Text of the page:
Recovery after Surgery
Our postoperative rehabilitation program is directed to maximize a complete recovery and healing process to regain your independence and ensure durability of your repair.
After being discharged from the hospital you may go upstairs and we encourage you to walk frequently and stay active.
We ask that you avoid any heavy lifting after surgery. The lifting restriction timeframe will be decided by your surgeon based on your hernia type and other factors.
We typically don’t like to put a number on weight limit restriction because heavy varies from individual to individual.
Therefore, we ask you to use your judgment and avoid any unnecessary abdominal strain.
Abdominal strain can happen without even lifting anything simply by bending or transferring position incorrectly.
Therefore, participation in our prehabilitation program is imperative.
- We encourage high protein for wound healing and high fiber to decrease your risk of constipation.
- We encourage adequate hydration and a well-balanced diet.
- Activity as instructed by surgeon, protecting your abdominal wall (weight/activity restriction).
- Surgery tends to back your bowels up on its own due to surgical anesthesia, narcotics/pain control, limited mobility.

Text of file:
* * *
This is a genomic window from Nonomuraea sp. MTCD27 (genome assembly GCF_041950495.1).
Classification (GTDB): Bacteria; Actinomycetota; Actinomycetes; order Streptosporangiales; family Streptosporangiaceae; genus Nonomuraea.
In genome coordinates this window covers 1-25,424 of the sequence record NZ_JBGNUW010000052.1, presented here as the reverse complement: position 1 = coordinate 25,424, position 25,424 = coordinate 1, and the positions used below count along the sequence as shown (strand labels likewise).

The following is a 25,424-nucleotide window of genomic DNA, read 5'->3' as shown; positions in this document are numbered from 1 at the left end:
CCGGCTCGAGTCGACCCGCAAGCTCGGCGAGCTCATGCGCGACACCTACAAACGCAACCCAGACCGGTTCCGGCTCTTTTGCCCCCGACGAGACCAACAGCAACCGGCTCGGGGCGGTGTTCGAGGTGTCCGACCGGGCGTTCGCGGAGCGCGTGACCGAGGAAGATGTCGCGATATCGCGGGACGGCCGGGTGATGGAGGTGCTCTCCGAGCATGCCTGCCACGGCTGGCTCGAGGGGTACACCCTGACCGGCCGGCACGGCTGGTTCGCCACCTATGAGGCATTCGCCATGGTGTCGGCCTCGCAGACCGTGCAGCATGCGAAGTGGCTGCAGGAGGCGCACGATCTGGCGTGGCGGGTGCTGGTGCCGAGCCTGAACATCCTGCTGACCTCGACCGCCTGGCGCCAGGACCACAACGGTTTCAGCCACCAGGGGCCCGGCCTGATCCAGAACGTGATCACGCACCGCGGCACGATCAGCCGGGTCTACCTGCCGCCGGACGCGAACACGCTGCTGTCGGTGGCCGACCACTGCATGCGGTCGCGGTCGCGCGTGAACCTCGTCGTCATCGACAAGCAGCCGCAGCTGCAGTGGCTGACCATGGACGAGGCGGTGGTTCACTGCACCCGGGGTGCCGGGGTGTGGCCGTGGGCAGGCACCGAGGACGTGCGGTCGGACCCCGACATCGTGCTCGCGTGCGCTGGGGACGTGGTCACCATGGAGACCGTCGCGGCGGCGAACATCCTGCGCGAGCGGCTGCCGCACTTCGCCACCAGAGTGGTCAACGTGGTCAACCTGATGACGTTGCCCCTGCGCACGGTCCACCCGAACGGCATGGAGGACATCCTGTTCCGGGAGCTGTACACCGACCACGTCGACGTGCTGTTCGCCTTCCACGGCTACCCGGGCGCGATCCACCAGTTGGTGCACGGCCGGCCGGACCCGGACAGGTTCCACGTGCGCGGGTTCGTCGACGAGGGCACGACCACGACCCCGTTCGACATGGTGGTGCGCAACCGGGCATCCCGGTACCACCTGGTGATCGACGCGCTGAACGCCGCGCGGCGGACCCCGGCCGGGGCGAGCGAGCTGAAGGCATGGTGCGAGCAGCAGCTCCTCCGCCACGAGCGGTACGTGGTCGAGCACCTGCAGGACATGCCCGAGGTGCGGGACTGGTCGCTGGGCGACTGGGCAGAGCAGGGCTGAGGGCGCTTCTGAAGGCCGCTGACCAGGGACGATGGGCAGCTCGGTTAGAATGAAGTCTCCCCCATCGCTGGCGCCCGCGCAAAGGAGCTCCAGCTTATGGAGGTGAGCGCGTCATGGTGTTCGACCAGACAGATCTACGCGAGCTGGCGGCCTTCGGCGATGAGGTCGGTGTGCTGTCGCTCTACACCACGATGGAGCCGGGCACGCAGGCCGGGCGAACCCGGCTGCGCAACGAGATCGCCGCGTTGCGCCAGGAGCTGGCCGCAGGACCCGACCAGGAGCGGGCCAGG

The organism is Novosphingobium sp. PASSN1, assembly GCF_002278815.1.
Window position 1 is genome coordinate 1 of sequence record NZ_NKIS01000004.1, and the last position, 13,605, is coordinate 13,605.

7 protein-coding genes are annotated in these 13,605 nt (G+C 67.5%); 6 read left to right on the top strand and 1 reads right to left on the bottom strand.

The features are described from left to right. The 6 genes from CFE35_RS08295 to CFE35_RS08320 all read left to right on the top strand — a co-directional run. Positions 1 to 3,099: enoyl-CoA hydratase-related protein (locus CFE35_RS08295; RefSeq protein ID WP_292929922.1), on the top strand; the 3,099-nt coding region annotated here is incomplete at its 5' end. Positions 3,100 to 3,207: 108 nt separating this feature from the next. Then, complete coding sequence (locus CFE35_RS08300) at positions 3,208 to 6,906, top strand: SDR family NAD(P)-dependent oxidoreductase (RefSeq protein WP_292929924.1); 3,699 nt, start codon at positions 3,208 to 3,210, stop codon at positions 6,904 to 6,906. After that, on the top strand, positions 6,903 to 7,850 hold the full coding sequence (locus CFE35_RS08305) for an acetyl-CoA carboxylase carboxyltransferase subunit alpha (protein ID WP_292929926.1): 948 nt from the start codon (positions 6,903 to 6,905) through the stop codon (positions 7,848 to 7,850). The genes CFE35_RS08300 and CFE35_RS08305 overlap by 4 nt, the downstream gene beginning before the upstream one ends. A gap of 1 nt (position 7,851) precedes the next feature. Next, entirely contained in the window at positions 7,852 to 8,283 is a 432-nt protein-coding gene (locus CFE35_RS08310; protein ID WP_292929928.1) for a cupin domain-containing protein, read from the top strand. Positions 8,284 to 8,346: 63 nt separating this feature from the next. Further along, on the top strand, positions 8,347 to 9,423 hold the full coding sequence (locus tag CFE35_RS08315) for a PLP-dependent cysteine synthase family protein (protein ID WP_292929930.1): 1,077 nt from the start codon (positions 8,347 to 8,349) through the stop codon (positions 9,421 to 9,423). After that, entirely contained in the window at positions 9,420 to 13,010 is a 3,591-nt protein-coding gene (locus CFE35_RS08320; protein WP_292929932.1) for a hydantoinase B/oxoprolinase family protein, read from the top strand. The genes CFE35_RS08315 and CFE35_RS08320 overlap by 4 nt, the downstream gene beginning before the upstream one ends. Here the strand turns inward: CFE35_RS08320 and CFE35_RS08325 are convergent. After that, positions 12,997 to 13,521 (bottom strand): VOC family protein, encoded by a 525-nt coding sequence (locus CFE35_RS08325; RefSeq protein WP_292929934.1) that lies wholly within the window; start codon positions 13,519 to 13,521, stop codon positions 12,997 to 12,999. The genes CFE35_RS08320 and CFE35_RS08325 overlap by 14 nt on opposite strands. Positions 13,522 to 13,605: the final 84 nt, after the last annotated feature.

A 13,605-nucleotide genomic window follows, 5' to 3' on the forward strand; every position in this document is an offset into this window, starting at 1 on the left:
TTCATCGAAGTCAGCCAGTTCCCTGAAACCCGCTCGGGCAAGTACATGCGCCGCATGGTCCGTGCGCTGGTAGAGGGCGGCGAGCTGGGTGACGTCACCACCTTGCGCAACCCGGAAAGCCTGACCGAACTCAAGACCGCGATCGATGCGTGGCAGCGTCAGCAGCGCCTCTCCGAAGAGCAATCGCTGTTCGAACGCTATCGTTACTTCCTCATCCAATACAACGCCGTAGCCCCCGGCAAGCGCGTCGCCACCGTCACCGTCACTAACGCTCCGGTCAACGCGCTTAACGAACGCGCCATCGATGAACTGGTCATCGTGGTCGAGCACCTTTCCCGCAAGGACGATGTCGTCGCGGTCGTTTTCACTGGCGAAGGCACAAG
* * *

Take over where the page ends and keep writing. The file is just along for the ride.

- Over the counter (OTC) stool softeners may be taken if needed.
- Please monitor your bowels closely after surgery especially if you are taking prescribed narcotics.
- You should be passing gas and have a bowel movement within a few days after surgery and resume your normal bowel routine.
- We may prescribe a short course of narcotics.
- We encourage you to transition to over the counter (OTC) pain medications as soon as possible (ASAP).
- We ask that you take over the counter (OTC) pain medication such as Tylenol or Ibuprofen, if not contraindicated, for 1st defense pain control and reserve the prescribed narcotics for breakthrough pain.
- We encourage the use of narcotics sparingly.
Call your doctor if you experience any of the following:
- Signs of infection, such as fever and chills
- Redness, swelling, excess bleeding, or discharge from the incision
- Nausea or vomiting
- Pain that you cannot control with the recommended medicine
- Problems with urination including burning, frequency
- Difficulty passing gas or having bowel movements, not relieved with diet or over the counter (OTC) medications
If you think it is an emergency, CALL 911